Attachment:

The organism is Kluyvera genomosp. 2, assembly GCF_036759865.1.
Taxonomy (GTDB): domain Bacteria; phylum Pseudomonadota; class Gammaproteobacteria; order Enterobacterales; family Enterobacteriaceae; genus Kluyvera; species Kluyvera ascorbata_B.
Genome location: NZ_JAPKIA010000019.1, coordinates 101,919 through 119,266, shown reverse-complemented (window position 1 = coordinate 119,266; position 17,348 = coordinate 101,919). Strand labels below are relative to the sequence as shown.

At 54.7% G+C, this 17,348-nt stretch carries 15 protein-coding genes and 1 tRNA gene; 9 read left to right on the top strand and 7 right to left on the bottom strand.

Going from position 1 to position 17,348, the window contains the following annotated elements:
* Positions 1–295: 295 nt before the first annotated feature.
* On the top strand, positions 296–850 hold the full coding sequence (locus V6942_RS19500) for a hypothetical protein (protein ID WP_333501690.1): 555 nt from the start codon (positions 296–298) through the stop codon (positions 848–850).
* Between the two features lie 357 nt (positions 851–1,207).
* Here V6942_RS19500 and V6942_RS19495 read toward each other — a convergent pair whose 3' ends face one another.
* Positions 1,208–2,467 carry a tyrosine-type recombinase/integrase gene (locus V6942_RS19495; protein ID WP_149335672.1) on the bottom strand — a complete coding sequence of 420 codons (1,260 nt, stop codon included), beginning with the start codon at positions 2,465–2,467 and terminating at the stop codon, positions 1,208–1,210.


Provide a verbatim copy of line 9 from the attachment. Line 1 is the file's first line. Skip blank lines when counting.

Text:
* Here V6942_RS19500 and V6942_RS19495 read toward each other — a convergent pair whose 3' ends face one another.